Tara Mulvany portrait shoot – Canoe and Kayak Magazine

Back in November, I’ve been asked to do a portrait shoot with Tara Mulvany for the Canoe & Kayak Magazine. A friend and colleague, Justine Curgenven was working on an interview with Tara and I’ve been recommended for the pics. Shooting an editorial magazine assignment is very rare these days so I was super excited to take on the challenge.

Tara, adventurer and kayak guide, among many other of her achievements has paddled around the South Island of her native New Zealand in winter. Barefoot.
I we’ve managed to catch her for literally a couple of hours in North Wales, just days before her next adventure, sea kayak guiding in Antarctica for five months.

Compared to commercial work, editorial assignments are such a short turnaround. You most often shoot and go to print in a matter of days or weeks rather than months. When I first started, editorial work was used to be my bread and butter, and putting money aside, I do miss the problem solving, creative flow and freedom that came with magazine assignments.

Like in the good old days everything was last minute, I was on location shooting only a couple of days after we’ve exchange emails and agreed on the details with the editorial team.

On the day, weather forecast was horrendous (rain and strong wind) therefore already when packing in the studio I’ve decided to leave behind my favourite 43” Parabolic Octa. It creates beautiful light which wraps around the subject nicely but in gale force winds it would have been unusable.

At Porth Diana it was freezing cold and huge waves were crashing over the breakwater and over onto the road. Justine being a kick ass paddler herself provided location ideas and offered to come along. It took us probably close to an hour to master up enough energy and to get ready, I thought about trying to shoot as fast as possible but since electricity and water (sea spray/rain) don’t mix well my battery pack and radio triggers were playing up. After a quick swap to light source plan B we were back in business.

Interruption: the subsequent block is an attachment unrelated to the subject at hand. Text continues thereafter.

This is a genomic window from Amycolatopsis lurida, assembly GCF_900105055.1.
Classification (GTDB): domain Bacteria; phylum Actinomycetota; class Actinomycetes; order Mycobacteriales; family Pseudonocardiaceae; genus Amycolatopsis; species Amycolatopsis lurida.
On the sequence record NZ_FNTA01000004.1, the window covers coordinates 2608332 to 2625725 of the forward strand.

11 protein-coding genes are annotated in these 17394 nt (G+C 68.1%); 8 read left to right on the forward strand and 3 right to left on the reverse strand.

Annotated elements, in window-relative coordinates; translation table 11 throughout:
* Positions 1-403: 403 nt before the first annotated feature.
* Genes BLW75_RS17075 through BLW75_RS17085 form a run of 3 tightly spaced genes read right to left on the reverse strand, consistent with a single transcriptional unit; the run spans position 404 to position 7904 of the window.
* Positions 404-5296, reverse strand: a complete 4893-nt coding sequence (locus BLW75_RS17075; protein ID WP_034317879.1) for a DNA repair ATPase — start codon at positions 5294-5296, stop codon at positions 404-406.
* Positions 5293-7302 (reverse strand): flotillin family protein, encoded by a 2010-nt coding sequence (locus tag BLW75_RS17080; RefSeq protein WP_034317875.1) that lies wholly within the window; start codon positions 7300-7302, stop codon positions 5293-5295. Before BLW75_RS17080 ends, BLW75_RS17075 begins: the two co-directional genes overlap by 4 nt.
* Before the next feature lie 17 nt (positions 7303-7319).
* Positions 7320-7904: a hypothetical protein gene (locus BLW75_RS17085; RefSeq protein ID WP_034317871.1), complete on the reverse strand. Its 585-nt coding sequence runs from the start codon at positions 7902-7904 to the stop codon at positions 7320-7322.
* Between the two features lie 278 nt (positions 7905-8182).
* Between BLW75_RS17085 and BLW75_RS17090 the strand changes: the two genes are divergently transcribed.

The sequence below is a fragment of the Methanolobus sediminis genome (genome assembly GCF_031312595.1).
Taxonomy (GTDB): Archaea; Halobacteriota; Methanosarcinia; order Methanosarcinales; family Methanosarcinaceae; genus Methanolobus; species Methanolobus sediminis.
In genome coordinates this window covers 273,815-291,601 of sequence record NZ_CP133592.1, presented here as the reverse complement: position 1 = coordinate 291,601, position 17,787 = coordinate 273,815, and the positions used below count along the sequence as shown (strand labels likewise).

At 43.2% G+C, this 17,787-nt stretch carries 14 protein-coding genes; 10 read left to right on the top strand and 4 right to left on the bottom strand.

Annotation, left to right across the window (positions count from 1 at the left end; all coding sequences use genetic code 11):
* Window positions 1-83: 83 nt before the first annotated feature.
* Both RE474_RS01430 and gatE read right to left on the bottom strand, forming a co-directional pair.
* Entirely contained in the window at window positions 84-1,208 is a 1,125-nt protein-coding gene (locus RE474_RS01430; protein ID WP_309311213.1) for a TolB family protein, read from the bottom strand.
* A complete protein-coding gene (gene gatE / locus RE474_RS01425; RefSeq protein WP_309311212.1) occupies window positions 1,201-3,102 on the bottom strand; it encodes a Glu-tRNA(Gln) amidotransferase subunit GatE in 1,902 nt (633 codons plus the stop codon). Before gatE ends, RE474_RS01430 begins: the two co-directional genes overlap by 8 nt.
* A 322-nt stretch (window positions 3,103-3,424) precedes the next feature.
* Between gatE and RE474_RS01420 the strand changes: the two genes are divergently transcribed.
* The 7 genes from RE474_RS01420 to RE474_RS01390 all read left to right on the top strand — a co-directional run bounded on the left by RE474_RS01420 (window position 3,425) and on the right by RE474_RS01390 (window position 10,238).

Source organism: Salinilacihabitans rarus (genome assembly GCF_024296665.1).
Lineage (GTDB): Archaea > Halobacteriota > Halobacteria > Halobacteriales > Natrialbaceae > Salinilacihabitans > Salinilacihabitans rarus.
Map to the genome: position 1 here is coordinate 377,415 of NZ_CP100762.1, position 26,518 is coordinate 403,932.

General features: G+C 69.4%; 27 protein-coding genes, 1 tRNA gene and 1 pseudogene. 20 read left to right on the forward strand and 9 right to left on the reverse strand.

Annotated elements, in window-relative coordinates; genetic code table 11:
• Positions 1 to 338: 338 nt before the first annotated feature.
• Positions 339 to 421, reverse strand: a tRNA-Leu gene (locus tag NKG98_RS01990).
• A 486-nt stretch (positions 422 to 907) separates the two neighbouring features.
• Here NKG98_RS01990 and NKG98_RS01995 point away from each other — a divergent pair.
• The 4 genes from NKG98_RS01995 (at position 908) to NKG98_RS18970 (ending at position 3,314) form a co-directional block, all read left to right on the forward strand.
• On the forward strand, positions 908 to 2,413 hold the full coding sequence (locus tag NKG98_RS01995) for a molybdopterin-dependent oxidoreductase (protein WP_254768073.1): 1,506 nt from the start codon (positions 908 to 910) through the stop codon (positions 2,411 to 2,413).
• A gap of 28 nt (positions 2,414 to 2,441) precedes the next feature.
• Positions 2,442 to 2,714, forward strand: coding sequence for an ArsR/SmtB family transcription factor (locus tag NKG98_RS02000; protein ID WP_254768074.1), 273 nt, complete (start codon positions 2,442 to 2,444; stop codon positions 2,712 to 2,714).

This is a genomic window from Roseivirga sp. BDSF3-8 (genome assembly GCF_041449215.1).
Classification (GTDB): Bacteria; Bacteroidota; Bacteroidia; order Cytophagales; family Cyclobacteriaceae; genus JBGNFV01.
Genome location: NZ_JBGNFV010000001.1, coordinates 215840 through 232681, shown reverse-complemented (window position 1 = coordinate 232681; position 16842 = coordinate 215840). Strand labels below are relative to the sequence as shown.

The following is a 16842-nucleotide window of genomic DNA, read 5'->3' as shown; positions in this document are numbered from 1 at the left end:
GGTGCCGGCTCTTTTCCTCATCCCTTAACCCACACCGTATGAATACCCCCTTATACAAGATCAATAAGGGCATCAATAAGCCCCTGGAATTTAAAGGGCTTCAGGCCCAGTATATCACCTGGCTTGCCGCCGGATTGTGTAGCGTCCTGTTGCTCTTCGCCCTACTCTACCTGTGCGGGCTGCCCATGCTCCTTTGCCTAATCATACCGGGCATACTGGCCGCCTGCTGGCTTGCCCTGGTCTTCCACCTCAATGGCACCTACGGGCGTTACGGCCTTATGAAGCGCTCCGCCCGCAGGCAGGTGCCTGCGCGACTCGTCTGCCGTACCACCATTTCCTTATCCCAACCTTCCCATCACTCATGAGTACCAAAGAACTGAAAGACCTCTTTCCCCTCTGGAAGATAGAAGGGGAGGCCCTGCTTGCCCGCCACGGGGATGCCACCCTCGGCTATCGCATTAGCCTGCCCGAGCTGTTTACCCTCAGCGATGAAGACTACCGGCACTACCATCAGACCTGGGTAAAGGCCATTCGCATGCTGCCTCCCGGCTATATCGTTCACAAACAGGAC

Tara was barefoot and my hands were freezing.

P.S. To give you a better idea of the conditions, here’s another shot captured in a pouring rain just after Tara’s portrait and published in the Gallery section of the same issue of Canoe and Kayak featuring Justine Curgenven.

Read more.. Tuesday, February 9th, 2016

My Top 5 Experiences Of 2015 – with a camera

Photography is a very personal journey for me, a constant path of self improvement creatively, business wise and since it’s an adventure also physically – I just enjoy a challenge. I consider myself very blessed with great clients and work opportunities and thought I’d share with you my TOP 5 experiences of 2015.
Here’s to a very prosperous 2016 for all of us!


#1 Mountains Galore
For the past two winter seasons having Chamonix as my base has been one of the biggest blessings… these world class mountains inspire me to push what I can do with a camera, and as part of that I’ve been enjoying improving my skiing and alpine skills.
#2 Ginger & Lemon Tea and Glacier GREY
A trip to Patagonia was like a gift that keeps on giving. It’s been an amazing experience all round but kayaking with ice bergs on Chile’s Lake Grey was certainly one of the big highlights. And the homemade Ginger & Lemon tea never tasted better.
#3 Green Adventures in the Deep Blue
There’s not much light 30 meters below the surface but there is sea life in abundance. I’ve been enjoying my progression into more advanced diving and learning to handle underwater cameras. It’s all about new experiences all-round.
#4 Dreaming of Being First
Standing in a replica of Chambi’s studio and posing against one of the original portrait backgrounds… Teo Allain Chambi while passing me his grandfathers camera said – ‘Here’s the baby.’
Martin Chambi photographed with this ‘portable’ camera so many iconic images of Machu Picchu and Quachua people and further on became one the most important photographers in the history of South America.
#5 Four Hooves in the Dirt
Somehow there’s been a lot of horseback riding in my life in 2015… Cordillera HuayHuash, natural horsemanship lessons in Bulgaria and lots of Gaucho like experiences in Patagonia but riding on the Atacama desert was one of my personal highlights.

Read more.. Tuesday, January 12th, 2016

‘The biggest battle for me this year was…’ – Shauna Coxsey talks with Ian Parnell – EXCLUSIVE

Shauna Coxsey needs very little introduction, Britain’s most successful competition climber, BMC Ambassador and an overall very inspiring young lady. Ian Parnell caught up with Shauna to chat about her competition season, injuries and future plans.
Shauna Coxsey

This summer you managed to travel to South Africa in between competitions, is travelling to different areas important for you, and how does it benefit your climbing?
Travelling to different climbing areas is really important to me! Spending time rock climbing, in new areas with good friends has a huge impact on my ability to stay motivated throughout the hard training months. I love seeing new places and climbing in new areas. I think it is also massively beneficial for my climbing.

What attracted you to South Africa? and what was the most memorable moment of this trip?